The continental Caribbean, meanwhile, consists of the coasts of Belize, Colombia, Costa Rica, Guatemala, Honduras, Mexico, Nicaragua, Panama and Venezuela along the Caribbean Sea. Despite the socio-linguistic differences, the Caribbean, as a whole, shares a socio-economic, political and cultural history rooted in its common colonial origins that began with the arrival of the Europeans and their conquest and colonization in the 15th century and extending to the 19th century. Independently of the geographic, cultural and geopolitical reality, the concept of a “greater Caribbean” has been created, apart from the structure of the islands and continental territories, as a spatial unit or area of interest, not only for purposes of trade but also for political and cultural reasons, to unify and strengthen the region and develop its potential.
The sea for which the Caribbean is named is an open sea, although it has characteristics of an interior sea because of its borders, which form a structural part of the Atlantic Ocean itself. It separates the two main continental masses of North America and South America and has a size of 2,754,000 square kilometers (1,063,325 square miles). In terms of its absolute location, the Caribbean Sea is located between 9 degrees and 22 degrees latitude north and between 61 degrees and 88 degrees longitude west. Its size makes it one of the largest seas on the planet. The location of the Caribbean in the Tropical Convergence Zone (specifically in the Tropic of Cancer, to locate it north of the equator) determines many of the region’s characteristics, specifically in terms of climate, such as temperature, precipitation, humidity, solar energy, winds, atmospheric pressure and evaporation. These elements are also influenced at the local or subregional levels by other factors such as latitude, relation to land masses (size of land versus bodies of water), marine currents, topographic factors (mountains and mountain ranges) and elevation above sea level. As a result of the combination of these elements and factors, the region has a tropical climate with average temperatures of around 77 degrees Fahrenheit (25 degrees Celsius), with little variation throughout the year.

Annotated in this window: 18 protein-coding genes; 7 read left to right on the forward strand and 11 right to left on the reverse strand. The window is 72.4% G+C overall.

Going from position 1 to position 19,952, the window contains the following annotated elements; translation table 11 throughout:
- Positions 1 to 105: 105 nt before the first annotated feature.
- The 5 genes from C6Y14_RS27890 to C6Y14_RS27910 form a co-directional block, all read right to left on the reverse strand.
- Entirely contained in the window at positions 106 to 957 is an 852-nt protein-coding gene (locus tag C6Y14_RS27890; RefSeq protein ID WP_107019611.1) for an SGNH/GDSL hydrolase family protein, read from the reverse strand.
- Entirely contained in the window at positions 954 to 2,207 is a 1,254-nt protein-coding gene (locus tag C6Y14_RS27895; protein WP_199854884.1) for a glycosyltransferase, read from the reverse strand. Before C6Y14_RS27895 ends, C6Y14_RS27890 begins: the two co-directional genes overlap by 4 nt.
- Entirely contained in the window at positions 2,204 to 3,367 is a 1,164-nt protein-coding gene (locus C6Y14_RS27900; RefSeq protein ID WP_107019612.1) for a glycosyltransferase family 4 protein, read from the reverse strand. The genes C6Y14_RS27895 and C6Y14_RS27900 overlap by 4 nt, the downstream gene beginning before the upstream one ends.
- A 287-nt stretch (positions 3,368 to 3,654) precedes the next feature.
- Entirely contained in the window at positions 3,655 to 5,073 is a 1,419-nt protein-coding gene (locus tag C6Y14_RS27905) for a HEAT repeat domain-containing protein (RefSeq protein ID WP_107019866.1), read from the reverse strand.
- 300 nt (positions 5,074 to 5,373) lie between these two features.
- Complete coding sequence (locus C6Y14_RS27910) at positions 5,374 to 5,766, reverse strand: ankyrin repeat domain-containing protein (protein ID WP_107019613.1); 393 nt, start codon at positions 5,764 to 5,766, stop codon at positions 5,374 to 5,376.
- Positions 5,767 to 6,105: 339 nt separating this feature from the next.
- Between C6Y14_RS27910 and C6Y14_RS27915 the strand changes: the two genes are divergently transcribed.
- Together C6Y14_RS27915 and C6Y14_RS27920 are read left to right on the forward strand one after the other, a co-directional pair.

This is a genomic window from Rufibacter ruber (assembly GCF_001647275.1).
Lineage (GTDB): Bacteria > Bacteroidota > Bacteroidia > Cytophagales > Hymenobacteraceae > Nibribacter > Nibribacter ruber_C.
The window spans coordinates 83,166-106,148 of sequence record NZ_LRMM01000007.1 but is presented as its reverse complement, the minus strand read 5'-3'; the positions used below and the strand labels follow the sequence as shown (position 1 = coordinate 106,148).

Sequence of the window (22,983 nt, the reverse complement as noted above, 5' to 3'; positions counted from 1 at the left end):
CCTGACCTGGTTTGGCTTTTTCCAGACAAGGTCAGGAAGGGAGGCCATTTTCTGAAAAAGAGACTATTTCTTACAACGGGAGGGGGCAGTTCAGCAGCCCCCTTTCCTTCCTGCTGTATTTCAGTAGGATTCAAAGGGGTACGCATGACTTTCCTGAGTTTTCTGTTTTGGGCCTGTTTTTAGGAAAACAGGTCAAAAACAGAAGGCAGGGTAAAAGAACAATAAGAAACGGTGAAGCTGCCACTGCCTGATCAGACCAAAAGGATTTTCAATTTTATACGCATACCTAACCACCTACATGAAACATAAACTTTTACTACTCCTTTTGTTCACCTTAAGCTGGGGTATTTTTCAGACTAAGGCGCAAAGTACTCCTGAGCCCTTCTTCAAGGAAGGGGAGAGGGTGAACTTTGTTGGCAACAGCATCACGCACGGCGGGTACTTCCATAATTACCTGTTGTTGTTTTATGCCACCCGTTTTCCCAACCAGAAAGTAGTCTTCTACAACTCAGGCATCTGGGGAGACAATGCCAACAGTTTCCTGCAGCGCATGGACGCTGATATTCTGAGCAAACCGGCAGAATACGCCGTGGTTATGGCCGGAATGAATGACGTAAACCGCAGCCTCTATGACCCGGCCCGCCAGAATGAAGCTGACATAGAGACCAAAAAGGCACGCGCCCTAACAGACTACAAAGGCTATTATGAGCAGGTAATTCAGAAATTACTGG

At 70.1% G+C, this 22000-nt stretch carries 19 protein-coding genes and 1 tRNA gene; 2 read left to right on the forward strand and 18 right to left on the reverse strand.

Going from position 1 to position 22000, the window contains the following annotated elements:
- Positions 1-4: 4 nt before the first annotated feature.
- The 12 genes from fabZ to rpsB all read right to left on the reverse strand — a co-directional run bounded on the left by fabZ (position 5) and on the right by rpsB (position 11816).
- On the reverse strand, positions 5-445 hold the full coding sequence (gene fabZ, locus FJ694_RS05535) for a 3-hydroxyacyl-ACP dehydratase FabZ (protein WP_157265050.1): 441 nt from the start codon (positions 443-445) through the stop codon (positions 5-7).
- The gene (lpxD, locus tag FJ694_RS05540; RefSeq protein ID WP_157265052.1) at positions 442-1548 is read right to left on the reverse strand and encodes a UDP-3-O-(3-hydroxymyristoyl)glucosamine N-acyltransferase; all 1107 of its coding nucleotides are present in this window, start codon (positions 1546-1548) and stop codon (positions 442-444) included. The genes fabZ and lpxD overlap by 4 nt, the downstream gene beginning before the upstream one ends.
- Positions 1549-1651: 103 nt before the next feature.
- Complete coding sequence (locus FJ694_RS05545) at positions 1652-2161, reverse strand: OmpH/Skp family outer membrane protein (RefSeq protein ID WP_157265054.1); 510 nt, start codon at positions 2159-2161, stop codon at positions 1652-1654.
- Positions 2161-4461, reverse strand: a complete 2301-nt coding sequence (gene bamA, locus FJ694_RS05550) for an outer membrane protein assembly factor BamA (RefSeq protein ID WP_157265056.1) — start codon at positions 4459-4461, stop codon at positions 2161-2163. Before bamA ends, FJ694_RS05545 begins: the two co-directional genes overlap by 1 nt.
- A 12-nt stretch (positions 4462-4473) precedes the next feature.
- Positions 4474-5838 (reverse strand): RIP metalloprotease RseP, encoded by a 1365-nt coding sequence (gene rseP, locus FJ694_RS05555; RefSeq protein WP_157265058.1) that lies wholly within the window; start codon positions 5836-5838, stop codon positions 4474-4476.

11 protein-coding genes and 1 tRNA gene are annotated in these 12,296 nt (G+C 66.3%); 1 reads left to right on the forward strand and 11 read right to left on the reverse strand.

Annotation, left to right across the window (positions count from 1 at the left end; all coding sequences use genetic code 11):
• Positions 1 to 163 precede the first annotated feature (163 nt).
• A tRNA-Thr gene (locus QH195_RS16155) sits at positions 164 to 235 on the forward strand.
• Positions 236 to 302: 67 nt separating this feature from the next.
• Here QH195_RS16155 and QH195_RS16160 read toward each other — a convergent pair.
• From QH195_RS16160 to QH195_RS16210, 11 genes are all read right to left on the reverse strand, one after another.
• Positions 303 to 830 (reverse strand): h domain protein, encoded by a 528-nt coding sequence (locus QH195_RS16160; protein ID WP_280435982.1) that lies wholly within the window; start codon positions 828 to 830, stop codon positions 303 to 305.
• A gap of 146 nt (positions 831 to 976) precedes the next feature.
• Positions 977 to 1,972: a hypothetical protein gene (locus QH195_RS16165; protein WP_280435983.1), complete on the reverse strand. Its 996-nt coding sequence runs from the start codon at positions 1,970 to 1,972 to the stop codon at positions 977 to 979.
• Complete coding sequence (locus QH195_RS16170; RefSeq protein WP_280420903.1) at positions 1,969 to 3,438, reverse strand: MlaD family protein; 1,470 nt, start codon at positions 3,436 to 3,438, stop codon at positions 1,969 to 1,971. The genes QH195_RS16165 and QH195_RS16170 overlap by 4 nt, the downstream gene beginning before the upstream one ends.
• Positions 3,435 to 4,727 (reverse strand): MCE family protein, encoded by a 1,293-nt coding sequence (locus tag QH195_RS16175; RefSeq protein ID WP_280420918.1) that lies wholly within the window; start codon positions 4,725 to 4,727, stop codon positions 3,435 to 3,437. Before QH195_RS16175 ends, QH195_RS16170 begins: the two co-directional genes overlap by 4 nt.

The series of islands and keys that are part of the insular or volcanic arc (the chain of mountains that may or may not totally or partially emerge from the ocean) that form part of the border of the sea have a total surface area of approximately 232,243 square kilometers (89,669.5 square miles). Forming the border of the sea are the Antilles (particularly those called the Lesser Antilles, also known as the Windward Islands) to the east, Venezuela, Colombia, Panama and the Leeward Islands to the south, and Costa Rica, Nicaragua, Honduras, Guatemala, Belize and the Yucatan Peninsula of Mexico, respectively, to the west and northwest.
Geologically, the Caribbean formed during the Mesozoic Era, approximately 160 million to 180 million years ago, although the Antilles emerged from the ocean approximately 40 million years ago. The floor of the Caribbean Sea consists of five ocean basins (underwater topography). The Caribbean plate covers most of the zone and borders or adjoins the North American plate to the north, the South American plate to the east and southeast, and the Coco and Nazca plates to the west and southwest, respectively. The combined contact with the North American plate to the north and northeast with a lateral movement or subduction, along with the convergent subduction to the east and southeast with the South American plate, are the causes of the high level of seismic and volcanic activity experienced in the region, particularly in the Lesser Antilles. Examples of this are the recent eruptions of the Soufrière volcano on Montserrat since 2006 and the eruption of the volcano Mount Pelée on Martinique in 1902, which is considered the most devastating eruption in the 20th century with a toll of more than 28,000 killed and more than 50 square kilometers destroyed. These geological characteristics put the region at a high risk of tectonic activity that causes recurring seismic and volcanic activities and increases the possibility of the formation of tsunamis as a result.